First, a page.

It is with great sadness that I was told today that Keith McCall died a few days ago in Durban. Our thoughts are with Wendy and the family and our family expresses its sincere condolences to them. Keith was one of nature’s true gentlemen. He was very fair-minded and respected the rights of everyone. Keith made an immense contribution to the development of labour law in its early stages and for that alone we should all be very grateful to him and proud of his achievements.
Keith was appointed as a judge in about 1992 and even after retiring he acted as a judge of the labour appeal court. There are 6 judgments he wrote in that capacity during the period 2005 to 2010. Before that he wrote 24 judgments in the former labour appeal court as well as at least 4 important judgments in the high court concerning labour issues. His first judgment in the labour appeal court is dated 18 February 1992. In all 20 of his judgments concerning labour law have been reported.
One of his early important judgments concerned the invalidity of an employer’s notice of termination. The employer failed to notify the employees in language that was unconditional, clear and unambiguous. It meant that the employees were still regarded as employees because the purported ‘dismissals’ were unlawful and void. See Tawusa v Natal Co-operative Timber Ltd (1992) 13 ILJ 1154 (HC). The attorney acting for the trade union was none other than Raymond Zondo, now a judge in the constitutional court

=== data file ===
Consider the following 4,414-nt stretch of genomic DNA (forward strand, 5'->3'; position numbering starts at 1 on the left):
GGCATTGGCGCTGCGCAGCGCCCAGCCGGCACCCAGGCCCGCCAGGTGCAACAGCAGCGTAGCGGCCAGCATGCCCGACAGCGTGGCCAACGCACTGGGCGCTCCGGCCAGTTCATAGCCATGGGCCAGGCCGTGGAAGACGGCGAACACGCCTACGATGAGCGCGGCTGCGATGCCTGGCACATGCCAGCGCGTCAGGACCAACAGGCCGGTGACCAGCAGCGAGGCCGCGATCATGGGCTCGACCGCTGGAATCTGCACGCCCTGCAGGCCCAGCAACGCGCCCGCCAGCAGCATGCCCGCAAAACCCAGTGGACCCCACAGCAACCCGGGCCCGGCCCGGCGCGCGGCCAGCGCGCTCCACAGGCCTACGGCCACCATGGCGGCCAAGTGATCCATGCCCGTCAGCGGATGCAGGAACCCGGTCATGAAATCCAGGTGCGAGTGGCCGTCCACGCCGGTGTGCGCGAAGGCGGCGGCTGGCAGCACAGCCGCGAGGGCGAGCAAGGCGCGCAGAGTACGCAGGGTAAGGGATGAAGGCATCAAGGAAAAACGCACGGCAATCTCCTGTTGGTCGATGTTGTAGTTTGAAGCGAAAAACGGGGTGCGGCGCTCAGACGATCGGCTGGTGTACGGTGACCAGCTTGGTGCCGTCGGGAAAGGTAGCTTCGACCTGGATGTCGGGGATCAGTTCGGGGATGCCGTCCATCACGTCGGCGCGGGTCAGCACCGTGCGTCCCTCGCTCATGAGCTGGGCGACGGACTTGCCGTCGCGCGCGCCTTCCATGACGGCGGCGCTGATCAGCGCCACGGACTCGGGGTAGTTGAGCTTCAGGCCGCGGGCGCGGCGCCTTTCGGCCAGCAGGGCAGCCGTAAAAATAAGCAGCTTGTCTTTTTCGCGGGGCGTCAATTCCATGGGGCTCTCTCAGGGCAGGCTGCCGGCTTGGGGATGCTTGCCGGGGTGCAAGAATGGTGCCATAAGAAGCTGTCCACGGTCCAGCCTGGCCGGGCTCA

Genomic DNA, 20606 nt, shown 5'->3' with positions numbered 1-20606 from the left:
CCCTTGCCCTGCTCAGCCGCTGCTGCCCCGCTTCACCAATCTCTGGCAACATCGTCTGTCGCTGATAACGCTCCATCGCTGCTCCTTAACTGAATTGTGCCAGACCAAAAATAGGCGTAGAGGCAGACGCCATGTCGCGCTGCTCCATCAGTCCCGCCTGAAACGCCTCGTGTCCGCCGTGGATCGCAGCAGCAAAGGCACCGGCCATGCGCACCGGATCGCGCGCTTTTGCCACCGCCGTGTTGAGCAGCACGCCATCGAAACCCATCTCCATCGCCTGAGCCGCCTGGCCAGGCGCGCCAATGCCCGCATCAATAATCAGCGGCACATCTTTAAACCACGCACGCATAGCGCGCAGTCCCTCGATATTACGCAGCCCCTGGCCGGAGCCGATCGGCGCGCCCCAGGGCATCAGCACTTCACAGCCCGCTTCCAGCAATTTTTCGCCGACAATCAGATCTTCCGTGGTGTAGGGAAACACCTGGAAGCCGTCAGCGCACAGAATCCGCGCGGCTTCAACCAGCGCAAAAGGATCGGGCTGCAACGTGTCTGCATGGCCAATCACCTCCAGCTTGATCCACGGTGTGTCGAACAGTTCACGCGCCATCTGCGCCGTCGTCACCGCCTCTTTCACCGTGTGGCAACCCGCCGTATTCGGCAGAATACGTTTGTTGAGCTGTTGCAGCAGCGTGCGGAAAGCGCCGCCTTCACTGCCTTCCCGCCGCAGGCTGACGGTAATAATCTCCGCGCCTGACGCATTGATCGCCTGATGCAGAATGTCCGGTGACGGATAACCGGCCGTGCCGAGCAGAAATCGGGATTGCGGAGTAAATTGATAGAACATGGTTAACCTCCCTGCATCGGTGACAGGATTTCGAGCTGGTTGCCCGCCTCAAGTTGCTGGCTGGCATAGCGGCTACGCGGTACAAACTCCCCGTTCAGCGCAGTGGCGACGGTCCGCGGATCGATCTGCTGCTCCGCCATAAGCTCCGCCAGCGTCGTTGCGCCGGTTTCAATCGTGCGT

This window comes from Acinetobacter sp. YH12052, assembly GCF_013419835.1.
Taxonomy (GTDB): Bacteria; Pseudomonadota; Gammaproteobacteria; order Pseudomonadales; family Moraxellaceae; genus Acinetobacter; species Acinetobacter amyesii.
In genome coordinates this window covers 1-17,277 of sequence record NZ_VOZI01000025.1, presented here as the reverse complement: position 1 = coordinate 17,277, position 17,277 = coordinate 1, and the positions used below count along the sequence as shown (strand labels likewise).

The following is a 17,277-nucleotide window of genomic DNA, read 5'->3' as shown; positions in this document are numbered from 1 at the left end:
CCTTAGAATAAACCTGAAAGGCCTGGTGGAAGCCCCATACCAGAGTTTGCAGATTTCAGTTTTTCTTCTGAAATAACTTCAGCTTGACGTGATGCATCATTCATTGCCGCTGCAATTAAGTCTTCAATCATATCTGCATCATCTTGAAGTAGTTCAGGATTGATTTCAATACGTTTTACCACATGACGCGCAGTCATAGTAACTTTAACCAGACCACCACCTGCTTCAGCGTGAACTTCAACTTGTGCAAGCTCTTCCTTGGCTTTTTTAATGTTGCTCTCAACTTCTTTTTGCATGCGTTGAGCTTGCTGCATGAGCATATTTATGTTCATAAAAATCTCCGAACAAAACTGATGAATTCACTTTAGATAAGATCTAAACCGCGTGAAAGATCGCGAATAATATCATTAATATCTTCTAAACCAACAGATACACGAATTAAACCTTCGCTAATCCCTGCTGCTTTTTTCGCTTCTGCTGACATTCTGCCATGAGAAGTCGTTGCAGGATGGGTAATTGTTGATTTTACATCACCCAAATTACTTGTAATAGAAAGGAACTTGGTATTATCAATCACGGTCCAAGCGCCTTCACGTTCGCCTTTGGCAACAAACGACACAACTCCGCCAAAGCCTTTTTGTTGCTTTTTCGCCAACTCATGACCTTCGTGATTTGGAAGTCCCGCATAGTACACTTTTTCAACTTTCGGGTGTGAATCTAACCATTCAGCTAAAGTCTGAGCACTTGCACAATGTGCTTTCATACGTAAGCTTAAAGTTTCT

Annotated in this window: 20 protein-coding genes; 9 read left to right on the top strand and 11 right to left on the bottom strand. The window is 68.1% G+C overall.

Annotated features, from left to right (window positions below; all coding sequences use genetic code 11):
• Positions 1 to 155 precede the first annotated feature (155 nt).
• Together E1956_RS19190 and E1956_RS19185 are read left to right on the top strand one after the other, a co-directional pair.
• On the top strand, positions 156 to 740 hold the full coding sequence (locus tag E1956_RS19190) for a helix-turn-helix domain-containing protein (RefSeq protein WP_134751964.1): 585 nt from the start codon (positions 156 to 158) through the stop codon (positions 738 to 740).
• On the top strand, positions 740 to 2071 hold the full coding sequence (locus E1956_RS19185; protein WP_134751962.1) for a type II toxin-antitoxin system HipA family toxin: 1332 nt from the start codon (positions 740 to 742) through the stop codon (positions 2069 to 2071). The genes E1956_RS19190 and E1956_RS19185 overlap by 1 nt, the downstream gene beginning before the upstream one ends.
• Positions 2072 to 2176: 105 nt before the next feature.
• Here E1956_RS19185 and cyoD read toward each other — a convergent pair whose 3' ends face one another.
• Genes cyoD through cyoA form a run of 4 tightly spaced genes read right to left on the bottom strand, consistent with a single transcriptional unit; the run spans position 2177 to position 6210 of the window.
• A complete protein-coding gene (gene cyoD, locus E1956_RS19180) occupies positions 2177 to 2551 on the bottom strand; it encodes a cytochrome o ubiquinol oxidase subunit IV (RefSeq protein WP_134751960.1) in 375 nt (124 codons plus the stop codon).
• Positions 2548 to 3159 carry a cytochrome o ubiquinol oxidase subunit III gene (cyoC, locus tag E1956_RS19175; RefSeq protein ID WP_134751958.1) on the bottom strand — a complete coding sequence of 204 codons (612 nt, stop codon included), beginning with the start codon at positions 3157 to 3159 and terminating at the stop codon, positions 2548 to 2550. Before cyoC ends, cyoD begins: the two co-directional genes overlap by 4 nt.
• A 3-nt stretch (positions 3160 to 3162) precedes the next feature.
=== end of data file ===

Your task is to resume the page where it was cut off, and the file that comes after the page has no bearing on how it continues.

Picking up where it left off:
I had the distinct privilege of being one of his two assessors in the labour appeal court in a number of cases starting in 1992. He was a clear thinker and always upheld the best traditions of the profession and acted with complete fairness and justice towards all litigants. In one case he ordered the reinstatement of a senior employee because he suspected that the employer has tried to ‘engineer’ his dismissal and should have applied the concept of ‘bumping’. See Unilever S.A. (Pty) Ltd v Salence  5 BLLR 547 (LAC).
I was briefed as Keith’s junior in a number of cases whilst I was still practising at the KZN bar between 1976 and 1981. Thereafter as an attorney I briefed Keith in a number of important cases in the labour courts. Just after I was re-admitted to practise as an attorney I was asked to represent the employer in the first private wage arbitration in many years. The employer had perhaps unwittingly signed a ‘recognition agreement’ in which all disputes, interest and rights, had to be decided by private arbitration. A dispute arose over wage adjustment in 1981. Retired justice Fannin agreed to be the arbiter. I suggested briefing Keith McCall SC. Client wanted an unequivocal assurance from me that he was the best counsel they could brief. The late justice Anton Mostert had just left the bench and was again practising at the bar in KZN. I knew him from my days as an attorney in Johannesburg and appreciated that he was very well versed in the type of economic issues that would arise in the wage arbitration.
Reluctantly I was unable to provide the assurance sought by client and it was agreed to brief Anton Mostert SC. The trade union then approached Keith McCall to act for them. Very properly Keith asked me if we would have any objection to him accepting the brief. We had no objection and Keith duly appeared in the five day arbitration. He was outstanding and persuaded justice Fannin that the trade union deserved the ‘increase’ they sought. Cleint not was very impressed with my lack of judgement!
Keith was a Rhodes Scholar and displayed a very sound knowledge of law and took it very seriously. His judgments were always carefully constructed and reasoned allowing for no room for dissent. I am not aware of any of Keith’s judgments being overturned on appeal. He will be missed by the legal profession and all his friends.